Africa Data Centres (ADC) is expanding its existing data center site in Nairobi, Kenya.

The Cassava Technologies-owned company said this week is expanding its Sameer facility in Nairobi by up to 15MW, using a modular design.

EADC, Nairobi, Kenya
ADC's existing Nairobi facility – EADC

The first 5MW phase of the build will be completed in the first half of 2024 and will bring five times more than the current capacity.

Hardy Pemhiwa, Group President & CEO of Cassava Technologies, said: “Colocation has become the foundation of African digital transformation and will be for the foreseeable future. Our investment into expanding our data center operations in Kenya is in line with the increasing demand that we are experiencing due to the significant increase in the adoption of digital services in the East African region.”

Nairobi's East Africa Data Centre (EADC) was hailed as East Africa’s largest data center when it was opened by Liquid Telecom (later renamed Liquid Intelligent Technologies and then subsumed into Cassava) in 2013. The facility offered 500 sqm (5,382 sq ft) of whitespace and room for 160 racks per floor across four stories; it was expanded to add another 500 sqm of white space in 2018. Liquid launched ADC in 2018.

Last year ADC announced plans for two more data centers in Nairobi, saying it had begun the development of a second data center of up to 20MW of IT load and was securing land for a third facility.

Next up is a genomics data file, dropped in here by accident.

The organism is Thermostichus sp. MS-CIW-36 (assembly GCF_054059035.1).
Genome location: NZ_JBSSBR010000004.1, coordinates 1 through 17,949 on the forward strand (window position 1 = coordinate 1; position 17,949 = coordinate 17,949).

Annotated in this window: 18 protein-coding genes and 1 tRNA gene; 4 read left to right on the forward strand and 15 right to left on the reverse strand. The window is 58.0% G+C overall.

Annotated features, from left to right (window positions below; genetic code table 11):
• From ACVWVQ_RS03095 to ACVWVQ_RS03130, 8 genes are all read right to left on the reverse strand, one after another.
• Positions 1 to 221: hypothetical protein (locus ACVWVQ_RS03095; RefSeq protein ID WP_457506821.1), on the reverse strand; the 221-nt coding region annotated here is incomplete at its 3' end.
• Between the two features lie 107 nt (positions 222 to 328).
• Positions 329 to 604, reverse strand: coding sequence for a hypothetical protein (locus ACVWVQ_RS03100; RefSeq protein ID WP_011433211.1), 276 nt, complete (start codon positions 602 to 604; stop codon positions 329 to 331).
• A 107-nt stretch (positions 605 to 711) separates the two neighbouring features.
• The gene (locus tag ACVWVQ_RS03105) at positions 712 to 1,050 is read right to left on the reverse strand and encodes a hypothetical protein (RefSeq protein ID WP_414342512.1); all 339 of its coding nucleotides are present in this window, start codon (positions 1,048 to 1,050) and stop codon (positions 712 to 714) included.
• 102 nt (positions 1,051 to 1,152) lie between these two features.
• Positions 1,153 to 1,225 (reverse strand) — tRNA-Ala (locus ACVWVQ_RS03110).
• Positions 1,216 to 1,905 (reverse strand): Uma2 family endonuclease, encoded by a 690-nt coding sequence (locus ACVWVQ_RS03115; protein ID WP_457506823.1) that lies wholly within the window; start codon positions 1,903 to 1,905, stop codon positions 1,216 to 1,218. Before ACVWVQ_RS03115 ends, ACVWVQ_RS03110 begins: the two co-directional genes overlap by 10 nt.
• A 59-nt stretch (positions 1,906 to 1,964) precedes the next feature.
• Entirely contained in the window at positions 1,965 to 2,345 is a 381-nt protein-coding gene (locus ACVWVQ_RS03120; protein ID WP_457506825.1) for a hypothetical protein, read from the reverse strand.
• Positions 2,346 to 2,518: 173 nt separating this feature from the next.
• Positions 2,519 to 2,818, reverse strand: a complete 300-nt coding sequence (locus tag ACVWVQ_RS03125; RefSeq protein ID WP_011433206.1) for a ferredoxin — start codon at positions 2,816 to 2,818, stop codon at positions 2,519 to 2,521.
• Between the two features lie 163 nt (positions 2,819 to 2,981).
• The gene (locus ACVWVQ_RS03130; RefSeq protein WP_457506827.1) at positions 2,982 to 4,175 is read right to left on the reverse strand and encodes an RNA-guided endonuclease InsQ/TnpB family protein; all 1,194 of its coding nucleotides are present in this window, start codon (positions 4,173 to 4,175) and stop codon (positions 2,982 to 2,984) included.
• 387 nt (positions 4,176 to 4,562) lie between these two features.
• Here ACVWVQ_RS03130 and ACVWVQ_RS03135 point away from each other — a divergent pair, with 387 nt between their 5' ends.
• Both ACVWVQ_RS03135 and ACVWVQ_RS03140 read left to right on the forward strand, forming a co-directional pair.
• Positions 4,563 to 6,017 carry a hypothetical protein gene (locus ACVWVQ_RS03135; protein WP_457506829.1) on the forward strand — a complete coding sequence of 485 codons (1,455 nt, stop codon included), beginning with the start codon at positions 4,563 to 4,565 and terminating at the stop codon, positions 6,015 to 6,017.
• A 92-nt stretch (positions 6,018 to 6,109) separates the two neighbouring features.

The company has a policy that has banned the use of adiabatic systems.

“We do not use water in any of our cooling systems and are one of the few colocation providers who have taken this step,” said Tesh Durvasula, CEO of Africa Data Centres. “Although many believe water and adiabatic systems are more efficient than air cooling systems, this is not the case. With the newest technology, if free-cooling capacity is maximized, it becomes far more efficient and saves water which is becoming a scarce commodity”.

ADC has or is developing data centers in Nairobi, Kenya; Lagos, Nigeria; Accra, Ghana; Lomé, Togo; and the Samrand and Midrand areas of Johannesburg as well as the Diep River area of Cape Town, South Africa. Last week the company announced plans for its first data center in Kigali, Rwanda.

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